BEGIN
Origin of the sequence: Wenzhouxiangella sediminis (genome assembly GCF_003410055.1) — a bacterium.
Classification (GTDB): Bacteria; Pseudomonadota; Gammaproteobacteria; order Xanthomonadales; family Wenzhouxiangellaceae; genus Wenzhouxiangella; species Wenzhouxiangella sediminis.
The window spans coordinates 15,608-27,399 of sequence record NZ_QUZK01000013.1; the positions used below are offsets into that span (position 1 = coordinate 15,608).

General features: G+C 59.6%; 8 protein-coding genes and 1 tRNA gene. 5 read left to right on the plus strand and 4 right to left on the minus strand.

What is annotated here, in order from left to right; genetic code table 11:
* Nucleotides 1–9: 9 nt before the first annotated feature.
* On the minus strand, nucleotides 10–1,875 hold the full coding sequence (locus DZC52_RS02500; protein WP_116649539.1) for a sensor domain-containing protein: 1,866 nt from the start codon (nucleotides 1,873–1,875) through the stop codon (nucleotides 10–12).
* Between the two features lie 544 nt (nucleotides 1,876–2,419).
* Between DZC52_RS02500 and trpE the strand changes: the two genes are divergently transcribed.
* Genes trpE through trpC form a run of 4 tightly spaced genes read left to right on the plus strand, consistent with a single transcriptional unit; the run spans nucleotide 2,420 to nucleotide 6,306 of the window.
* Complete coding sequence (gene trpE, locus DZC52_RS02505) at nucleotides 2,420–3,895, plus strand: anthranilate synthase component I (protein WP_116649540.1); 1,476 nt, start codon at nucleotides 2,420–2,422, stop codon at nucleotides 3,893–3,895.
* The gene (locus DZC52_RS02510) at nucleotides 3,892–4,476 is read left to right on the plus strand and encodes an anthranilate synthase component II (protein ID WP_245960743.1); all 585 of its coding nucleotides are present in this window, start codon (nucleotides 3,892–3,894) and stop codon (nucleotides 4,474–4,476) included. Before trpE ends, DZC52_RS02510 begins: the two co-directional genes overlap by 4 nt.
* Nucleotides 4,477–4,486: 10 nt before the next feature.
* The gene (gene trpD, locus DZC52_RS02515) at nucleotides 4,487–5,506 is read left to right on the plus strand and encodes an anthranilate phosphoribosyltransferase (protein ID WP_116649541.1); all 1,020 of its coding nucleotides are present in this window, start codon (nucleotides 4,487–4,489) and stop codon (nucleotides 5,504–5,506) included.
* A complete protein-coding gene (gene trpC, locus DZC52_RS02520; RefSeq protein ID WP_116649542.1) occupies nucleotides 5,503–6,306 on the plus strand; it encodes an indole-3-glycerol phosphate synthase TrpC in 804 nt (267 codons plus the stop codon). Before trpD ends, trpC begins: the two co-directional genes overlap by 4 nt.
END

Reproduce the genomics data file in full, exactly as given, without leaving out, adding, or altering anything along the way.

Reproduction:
Origin of the sequence: Wenzhouxiangella sediminis (genome assembly GCF_003410055.1) — a bacterium.
Classification (GTDB): Bacteria; Pseudomonadota; Gammaproteobacteria; order Xanthomonadales; family Wenzhouxiangellaceae; genus Wenzhouxiangella; species Wenzhouxiangella sediminis.
The window spans coordinates 15,608-27,399 of sequence record NZ_QUZK01000013.1; the positions used below are offsets into that span (position 1 = coordinate 15,608).

General features: G+C 59.6%; 8 protein-coding genes and 1 tRNA gene. 5 read left to right on the plus strand and 4 right to left on the minus strand.

What is annotated here, in order from left to right; genetic code table 11:
* Nucleotides 1–9: 9 nt before the first annotated feature.
* On the minus strand, nucleotides 10–1,875 hold the full coding sequence (locus DZC52_RS02500; protein WP_116649539.1) for a sensor domain-containing protein: 1,866 nt from the start codon (nucleotides 1,873–1,875) through the stop codon (nucleotides 10–12).
* Between the two features lie 544 nt (nucleotides 1,876–2,419).
* Between DZC52_RS02500 and trpE the strand changes: the two genes are divergently transcribed.
* Genes trpE through trpC form a run of 4 tightly spaced genes read left to right on the plus strand, consistent with a single transcriptional unit; the run spans nucleotide 2,420 to nucleotide 6,306 of the window.
* Complete coding sequence (gene trpE, locus DZC52_RS02505) at nucleotides 2,420–3,895, plus strand: anthranilate synthase component I (protein WP_116649540.1); 1,476 nt, start codon at nucleotides 2,420–2,422, stop codon at nucleotides 3,893–3,895.
* The gene (locus DZC52_RS02510) at nucleotides 3,892–4,476 is read left to right on the plus strand and encodes an anthranilate synthase component II (protein ID WP_245960743.1); all 585 of its coding nucleotides are present in this window, start codon (nucleotides 3,892–3,894) and stop codon (nucleotides 4,474–4,476) included. Before trpE ends, DZC52_RS02510 begins: the two co-directional genes overlap by 4 nt.
* Nucleotides 4,477–4,486: 10 nt before the next feature.
* The gene (gene trpD, locus DZC52_RS02515) at nucleotides 4,487–5,506 is read left to right on the plus strand and encodes an anthranilate phosphoribosyltransferase (protein ID WP_116649541.1); all 1,020 of its coding nucleotides are present in this window, start codon (nucleotides 4,487–4,489) and stop codon (nucleotides 5,504–5,506) included.
* A complete protein-coding gene (gene trpC, locus DZC52_RS02520; RefSeq protein ID WP_116649542.1) occupies nucleotides 5,503–6,306 on the plus strand; it encodes an indole-3-glycerol phosphate synthase TrpC in 804 nt (267 codons plus the stop codon). Before trpD ends, trpC begins: the two co-directional genes overlap by 4 nt.